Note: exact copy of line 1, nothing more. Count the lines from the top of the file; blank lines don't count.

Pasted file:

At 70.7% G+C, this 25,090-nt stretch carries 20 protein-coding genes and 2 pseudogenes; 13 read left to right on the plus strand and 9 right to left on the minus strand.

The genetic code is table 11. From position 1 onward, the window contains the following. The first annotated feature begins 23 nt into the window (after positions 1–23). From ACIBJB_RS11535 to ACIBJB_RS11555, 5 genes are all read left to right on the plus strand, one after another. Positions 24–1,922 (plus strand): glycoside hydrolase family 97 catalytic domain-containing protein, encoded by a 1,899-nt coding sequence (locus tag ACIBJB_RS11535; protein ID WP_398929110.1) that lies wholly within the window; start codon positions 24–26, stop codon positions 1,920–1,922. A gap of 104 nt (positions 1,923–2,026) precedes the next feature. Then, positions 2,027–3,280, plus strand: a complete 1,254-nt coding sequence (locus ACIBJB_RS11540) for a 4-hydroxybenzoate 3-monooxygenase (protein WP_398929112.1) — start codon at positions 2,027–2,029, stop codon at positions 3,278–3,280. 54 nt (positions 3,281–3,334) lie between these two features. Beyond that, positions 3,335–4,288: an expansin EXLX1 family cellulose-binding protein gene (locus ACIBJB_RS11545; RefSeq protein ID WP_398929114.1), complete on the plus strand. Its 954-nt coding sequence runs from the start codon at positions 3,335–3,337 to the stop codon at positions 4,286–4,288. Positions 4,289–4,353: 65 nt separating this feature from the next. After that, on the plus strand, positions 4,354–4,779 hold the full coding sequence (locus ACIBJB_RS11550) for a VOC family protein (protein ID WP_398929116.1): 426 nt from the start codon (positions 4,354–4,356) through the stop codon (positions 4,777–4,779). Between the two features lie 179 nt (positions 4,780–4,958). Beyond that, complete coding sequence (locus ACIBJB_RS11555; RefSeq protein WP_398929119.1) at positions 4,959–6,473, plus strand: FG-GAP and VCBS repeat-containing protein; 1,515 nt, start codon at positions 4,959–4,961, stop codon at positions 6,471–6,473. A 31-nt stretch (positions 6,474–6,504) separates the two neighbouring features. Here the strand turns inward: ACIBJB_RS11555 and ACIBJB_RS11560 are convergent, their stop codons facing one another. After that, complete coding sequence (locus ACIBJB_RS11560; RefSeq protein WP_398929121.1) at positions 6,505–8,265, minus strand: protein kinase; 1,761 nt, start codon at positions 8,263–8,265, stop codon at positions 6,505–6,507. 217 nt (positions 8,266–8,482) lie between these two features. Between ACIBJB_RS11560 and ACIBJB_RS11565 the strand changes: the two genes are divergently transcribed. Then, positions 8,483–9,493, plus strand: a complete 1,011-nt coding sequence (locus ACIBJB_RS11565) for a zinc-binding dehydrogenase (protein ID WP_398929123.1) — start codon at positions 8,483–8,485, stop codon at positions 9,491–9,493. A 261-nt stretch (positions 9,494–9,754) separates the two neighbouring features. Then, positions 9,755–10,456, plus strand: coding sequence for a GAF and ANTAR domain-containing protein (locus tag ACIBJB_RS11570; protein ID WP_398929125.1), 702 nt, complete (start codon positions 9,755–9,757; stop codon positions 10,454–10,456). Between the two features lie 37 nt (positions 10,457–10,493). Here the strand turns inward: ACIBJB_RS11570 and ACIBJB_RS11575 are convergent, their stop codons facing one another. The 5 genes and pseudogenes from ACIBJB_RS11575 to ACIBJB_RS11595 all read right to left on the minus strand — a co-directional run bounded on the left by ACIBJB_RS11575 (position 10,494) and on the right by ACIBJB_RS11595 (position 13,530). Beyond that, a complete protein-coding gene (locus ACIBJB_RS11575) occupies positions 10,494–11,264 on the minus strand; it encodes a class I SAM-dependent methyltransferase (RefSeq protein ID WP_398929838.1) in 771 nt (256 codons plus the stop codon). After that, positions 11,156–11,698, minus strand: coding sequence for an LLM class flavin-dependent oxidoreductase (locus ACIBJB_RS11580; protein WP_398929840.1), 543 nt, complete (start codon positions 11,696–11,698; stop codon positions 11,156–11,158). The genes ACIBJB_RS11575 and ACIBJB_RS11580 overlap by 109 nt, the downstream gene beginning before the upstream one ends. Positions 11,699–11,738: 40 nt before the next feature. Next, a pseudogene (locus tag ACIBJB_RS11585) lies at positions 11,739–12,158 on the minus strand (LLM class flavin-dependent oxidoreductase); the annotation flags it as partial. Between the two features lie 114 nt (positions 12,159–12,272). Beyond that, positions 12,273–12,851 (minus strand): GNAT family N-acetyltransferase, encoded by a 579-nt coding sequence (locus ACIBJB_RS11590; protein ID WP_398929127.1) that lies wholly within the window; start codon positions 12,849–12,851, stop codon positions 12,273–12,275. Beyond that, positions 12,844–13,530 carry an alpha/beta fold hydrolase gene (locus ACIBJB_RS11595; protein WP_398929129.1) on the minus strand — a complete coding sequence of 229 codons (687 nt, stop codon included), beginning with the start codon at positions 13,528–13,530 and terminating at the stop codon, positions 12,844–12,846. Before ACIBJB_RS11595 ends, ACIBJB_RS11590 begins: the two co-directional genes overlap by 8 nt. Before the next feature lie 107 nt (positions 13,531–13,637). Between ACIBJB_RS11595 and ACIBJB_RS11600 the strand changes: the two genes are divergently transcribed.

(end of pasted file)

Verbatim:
At 70.7% G+C, this 25,090-nt stretch carries 20 protein-coding genes and 2 pseudogenes; 13 read left to right on the plus strand and 9 right to left on the minus strand.